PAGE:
The problem was, by the time the 45 came out, the original Prowlers had broken up. So it was released as a Les Vogt solo record. "Boom, they had it out," says Vogt. "I have no idea how well it did [outside Vancouver ] other than I heard the rumours about it being on the charts here and there."

Vogt never saw any money from the recording, which was pretty much standard practice in the early rock 'n' roll days. "Everybody got screwed, really," he says. "Roy Orbison told me one time if he had to do it over, he'd take a flat guarantee and never mind this royalty crap. That's pretty much what it amounts to."

But they did have a sizable local following for their live shows. In the summer, they were regulars at a hall in Boundary Bay that straddled the border between Canada and the States. "We were actually playing in Canada , on Canadian property, but to get into this place you had to be on the American side," he says with a laugh.

The Prowlers CD has 26 songs, including two rockin' Prowlers releases from 1958 (Rock Me Baby and Get a Move On) and a spirited 1961 version of My Blue Heaven, done in a rollicking Fats Domino-goes-rockabilly style.

Six songs on the disc were recently discovered in the archives of the late, great disc jockey Jack Cullen. Vogt was a big Cullen fan in the '50s -- the Prowlers were named after Cullen's Owl Prowl radio show, and Cullen played a big part in the band's local fame at the time.

"One of our girlfriends called Jack Cullen's radio program," explains Vogt, who became one of Vancouver 's biggest concert promoters after he gave up singing (he used to run theGrooveyard and Purple Steer clubs in the 1960s.) "We didn't even know she did this. She phoned from the rec room phone in the house we were playing in, and he put it on the air.

"The phone was just being held up in the room -- the sound must have been completely awful. We were rehearsing Elvis tunes, and I was trying to sound as much like Elvis as I could, as everybody did at the time. He got so many calls on it, he called us in the studio and he recorded six songs.

"Those six songs were not uncovered until very recently. Red Robinson found them. This collector guy [Gary Olson] that Red knew said 'these rockabilly freaks are gonna love this.'

"The Prowlers are already known out there to a degree. They've ripped off a lot of whatever we did in the past, whatever was released -- even rehearsal tapes got put on disc of some kind in Europe . So they send these six songs over and whoever runs Bear Family said 'Oh yes, Les Vogt, ve know him, ve know who he is. Ve put out a CD now.' "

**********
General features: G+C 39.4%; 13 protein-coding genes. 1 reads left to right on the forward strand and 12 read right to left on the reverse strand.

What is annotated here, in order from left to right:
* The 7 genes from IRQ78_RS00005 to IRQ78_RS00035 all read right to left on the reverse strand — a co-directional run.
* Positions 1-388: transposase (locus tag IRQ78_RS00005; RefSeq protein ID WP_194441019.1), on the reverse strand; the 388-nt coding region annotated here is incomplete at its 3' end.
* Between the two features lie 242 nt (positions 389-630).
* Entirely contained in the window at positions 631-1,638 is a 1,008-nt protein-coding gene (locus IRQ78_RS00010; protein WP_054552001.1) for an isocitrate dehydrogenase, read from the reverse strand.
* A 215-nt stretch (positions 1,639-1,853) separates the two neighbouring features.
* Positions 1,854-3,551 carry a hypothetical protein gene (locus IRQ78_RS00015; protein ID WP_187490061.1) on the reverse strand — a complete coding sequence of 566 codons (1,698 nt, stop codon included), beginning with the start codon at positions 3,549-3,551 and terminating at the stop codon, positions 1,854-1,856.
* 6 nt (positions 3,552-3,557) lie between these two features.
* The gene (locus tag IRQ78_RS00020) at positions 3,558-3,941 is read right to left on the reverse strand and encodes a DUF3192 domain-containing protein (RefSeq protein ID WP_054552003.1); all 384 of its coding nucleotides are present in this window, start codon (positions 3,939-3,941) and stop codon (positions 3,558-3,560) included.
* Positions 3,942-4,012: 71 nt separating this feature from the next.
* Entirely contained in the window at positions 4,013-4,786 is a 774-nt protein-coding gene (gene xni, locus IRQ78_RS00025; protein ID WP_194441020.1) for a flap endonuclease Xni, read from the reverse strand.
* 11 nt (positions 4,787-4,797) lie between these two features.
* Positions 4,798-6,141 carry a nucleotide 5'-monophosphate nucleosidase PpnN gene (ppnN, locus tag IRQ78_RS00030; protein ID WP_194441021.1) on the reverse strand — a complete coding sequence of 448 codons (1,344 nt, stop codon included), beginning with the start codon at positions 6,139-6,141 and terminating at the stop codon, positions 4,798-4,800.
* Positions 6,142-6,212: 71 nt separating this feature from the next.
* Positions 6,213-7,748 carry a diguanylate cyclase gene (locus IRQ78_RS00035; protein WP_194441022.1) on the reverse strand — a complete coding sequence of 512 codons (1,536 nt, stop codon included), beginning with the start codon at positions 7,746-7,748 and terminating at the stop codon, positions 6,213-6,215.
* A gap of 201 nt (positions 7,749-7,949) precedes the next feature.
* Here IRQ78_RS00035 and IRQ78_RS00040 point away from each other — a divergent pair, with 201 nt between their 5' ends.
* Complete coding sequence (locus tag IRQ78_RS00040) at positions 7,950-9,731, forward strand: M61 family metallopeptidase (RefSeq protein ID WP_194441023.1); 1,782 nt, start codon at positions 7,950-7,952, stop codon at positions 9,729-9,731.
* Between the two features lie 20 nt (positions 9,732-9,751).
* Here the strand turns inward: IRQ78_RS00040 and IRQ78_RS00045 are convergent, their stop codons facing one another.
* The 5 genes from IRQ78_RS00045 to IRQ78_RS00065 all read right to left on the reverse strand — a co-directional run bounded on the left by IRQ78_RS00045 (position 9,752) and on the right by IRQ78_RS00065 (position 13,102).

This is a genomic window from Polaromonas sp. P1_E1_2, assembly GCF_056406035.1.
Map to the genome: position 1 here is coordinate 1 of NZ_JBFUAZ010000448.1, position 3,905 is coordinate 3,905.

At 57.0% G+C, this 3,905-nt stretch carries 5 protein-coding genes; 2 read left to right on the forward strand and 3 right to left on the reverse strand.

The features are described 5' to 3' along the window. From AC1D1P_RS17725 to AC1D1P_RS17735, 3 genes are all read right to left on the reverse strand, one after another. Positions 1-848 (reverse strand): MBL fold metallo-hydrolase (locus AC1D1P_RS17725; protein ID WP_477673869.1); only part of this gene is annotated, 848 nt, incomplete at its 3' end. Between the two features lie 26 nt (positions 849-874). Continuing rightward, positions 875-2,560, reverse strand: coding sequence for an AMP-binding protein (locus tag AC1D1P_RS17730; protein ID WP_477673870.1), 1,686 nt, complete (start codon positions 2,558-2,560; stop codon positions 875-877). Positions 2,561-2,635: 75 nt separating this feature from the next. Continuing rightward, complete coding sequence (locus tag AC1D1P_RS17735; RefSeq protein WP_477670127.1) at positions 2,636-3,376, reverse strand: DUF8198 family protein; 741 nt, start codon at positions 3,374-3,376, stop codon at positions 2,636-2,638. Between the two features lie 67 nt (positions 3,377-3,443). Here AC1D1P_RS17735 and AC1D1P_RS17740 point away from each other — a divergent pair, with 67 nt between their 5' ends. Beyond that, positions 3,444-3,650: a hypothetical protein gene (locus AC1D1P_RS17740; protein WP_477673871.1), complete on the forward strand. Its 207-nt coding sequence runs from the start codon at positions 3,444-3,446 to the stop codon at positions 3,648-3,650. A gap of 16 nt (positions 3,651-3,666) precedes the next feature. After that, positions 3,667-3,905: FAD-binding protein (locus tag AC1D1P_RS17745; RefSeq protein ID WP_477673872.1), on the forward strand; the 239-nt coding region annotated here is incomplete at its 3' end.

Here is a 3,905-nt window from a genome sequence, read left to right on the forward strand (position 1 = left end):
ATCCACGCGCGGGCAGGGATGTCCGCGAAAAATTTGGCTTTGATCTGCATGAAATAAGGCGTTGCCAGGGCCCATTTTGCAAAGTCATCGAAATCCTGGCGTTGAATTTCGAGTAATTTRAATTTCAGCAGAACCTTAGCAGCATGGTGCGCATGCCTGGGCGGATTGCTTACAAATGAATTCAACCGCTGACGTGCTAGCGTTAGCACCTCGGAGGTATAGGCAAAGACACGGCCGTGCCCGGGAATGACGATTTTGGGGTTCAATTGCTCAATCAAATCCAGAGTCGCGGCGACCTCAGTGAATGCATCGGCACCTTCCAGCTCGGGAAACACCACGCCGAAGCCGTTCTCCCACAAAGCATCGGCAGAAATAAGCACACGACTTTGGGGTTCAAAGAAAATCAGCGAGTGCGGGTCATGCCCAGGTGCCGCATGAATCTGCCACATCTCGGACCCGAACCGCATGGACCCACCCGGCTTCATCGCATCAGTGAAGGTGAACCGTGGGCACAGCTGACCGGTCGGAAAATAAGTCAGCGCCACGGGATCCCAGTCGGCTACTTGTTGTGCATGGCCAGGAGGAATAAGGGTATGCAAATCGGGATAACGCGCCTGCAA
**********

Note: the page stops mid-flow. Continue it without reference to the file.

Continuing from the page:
Another local collector, Ed Lasko, convinced Bear Family to do the Aragon collection, which is basically taken from Lasko's collection of hundreds of Aragon 78s, 45s and LPs.

"The Europeans are voracious [collectors,]" said Lasko. "The very first time I saw a Prowlers record for sale was in London , England . I got in touch with a dealer from London and he had a little blurb on a 78: ' Vancouver B.C. Canada rock 'n' roll, the Prowlers.' I went 'Holy s---t, I think I remember them.' "

Lasko has most any early Vancouver record you can think of, be it rock, rockabilly, country, psychedelia or garage punk. He collected the cream of them for the Aragon collection, which is filled with forgotten wonders like the offbeat country-billy number Vibratin' by Keray Regan (a native of Pouce Coupe, B.C. who changed his name from Melvin Oscar Fredrickson for numerological reasons), and Too Much Monkey Business, an R&B tune by Little Daddie and the Bachelors that featured Tommy Chong of Cheech and Chong on guitar.

The real dazzler is I Want a Beatle For Christmas, a Brenda Lee-style rocker by Patty Surbey and the Canadian VIPs that features one of the greatest female yelps ever committed to vinyl. Surbey is surely one of the great lost singers in Canadian rock -- no one seems to know whatever happened to her. But on Real Gone Aragon, her flame burns again.

Both Real Gone Aragon and The Prowlers with Les Vogt are German imports on Bear Family records, so they might be hard to find. Try collectors' record stores like Neptoon on Main and Zulu on West Fourth in Vancouver , or the the Bear Family Internet site: